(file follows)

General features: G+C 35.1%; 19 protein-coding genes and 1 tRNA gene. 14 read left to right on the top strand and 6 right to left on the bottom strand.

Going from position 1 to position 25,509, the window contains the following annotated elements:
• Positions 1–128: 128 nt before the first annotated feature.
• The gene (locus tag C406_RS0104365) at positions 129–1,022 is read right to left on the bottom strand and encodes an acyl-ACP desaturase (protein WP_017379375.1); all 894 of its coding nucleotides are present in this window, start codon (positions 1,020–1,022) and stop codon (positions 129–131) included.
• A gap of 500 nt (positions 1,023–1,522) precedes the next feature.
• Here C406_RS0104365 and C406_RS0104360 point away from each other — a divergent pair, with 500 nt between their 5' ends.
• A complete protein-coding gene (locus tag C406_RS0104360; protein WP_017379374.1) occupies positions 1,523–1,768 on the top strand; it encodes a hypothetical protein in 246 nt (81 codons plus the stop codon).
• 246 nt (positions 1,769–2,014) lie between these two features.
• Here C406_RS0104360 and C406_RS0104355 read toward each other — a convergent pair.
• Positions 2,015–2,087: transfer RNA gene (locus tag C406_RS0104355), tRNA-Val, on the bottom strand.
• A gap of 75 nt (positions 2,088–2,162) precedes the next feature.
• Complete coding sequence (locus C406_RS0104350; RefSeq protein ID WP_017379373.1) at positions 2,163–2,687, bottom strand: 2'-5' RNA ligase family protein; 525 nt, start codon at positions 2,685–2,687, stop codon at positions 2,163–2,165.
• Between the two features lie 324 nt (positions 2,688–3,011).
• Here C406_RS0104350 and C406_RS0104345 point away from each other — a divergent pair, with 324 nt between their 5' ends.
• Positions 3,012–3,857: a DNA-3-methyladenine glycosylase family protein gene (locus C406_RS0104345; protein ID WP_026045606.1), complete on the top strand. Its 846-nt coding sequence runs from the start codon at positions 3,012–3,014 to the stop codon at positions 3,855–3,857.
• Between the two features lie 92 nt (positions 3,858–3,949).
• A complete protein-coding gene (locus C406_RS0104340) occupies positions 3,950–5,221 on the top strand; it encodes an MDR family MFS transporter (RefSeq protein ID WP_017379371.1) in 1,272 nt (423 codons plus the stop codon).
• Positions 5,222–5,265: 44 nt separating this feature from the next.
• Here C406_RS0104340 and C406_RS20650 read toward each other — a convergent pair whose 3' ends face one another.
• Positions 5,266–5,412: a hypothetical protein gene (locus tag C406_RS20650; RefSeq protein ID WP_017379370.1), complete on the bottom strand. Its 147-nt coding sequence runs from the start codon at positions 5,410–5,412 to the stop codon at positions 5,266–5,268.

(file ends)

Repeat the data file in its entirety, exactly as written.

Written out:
General features: G+C 35.1%; 19 protein-coding genes and 1 tRNA gene. 14 read left to right on the top strand and 6 right to left on the bottom strand.

Going from position 1 to position 25,509, the window contains the following annotated elements:
• Positions 1–128: 128 nt before the first annotated feature.
• The gene (locus tag C406_RS0104365) at positions 129–1,022 is read right to left on the bottom strand and encodes an acyl-ACP desaturase (protein WP_017379375.1); all 894 of its coding nucleotides are present in this window, start codon (positions 1,020–1,022) and stop codon (positions 129–131) included.
• A gap of 500 nt (positions 1,023–1,522) precedes the next feature.
• Here C406_RS0104365 and C406_RS0104360 point away from each other — a divergent pair, with 500 nt between their 5' ends.
• A complete protein-coding gene (locus tag C406_RS0104360; protein WP_017379374.1) occupies positions 1,523–1,768 on the top strand; it encodes a hypothetical protein in 246 nt (81 codons plus the stop codon).
• 246 nt (positions 1,769–2,014) lie between these two features.
• Here C406_RS0104360 and C406_RS0104355 read toward each other — a convergent pair.
• Positions 2,015–2,087: transfer RNA gene (locus tag C406_RS0104355), tRNA-Val, on the bottom strand.
• A gap of 75 nt (positions 2,088–2,162) precedes the next feature.
• Complete coding sequence (locus C406_RS0104350; RefSeq protein ID WP_017379373.1) at positions 2,163–2,687, bottom strand: 2'-5' RNA ligase family protein; 525 nt, start codon at positions 2,685–2,687, stop codon at positions 2,163–2,165.
• Between the two features lie 324 nt (positions 2,688–3,011).
• Here C406_RS0104350 and C406_RS0104345 point away from each other — a divergent pair, with 324 nt between their 5' ends.
• Positions 3,012–3,857: a DNA-3-methyladenine glycosylase family protein gene (locus C406_RS0104345; protein ID WP_026045606.1), complete on the top strand. Its 846-nt coding sequence runs from the start codon at positions 3,012–3,014 to the stop codon at positions 3,855–3,857.
• Between the two features lie 92 nt (positions 3,858–3,949).
• A complete protein-coding gene (locus C406_RS0104340) occupies positions 3,950–5,221 on the top strand; it encodes an MDR family MFS transporter (RefSeq protein ID WP_017379371.1) in 1,272 nt (423 codons plus the stop codon).
• Positions 5,222–5,265: 44 nt separating this feature from the next.
• Here C406_RS0104340 and C406_RS20650 read toward each other — a convergent pair whose 3' ends face one another.
• Positions 5,266–5,412: a hypothetical protein gene (locus tag C406_RS20650; RefSeq protein ID WP_017379370.1), complete on the bottom strand. Its 147-nt coding sequence runs from the start codon at positions 5,410–5,412 to the stop codon at positions 5,266–5,268.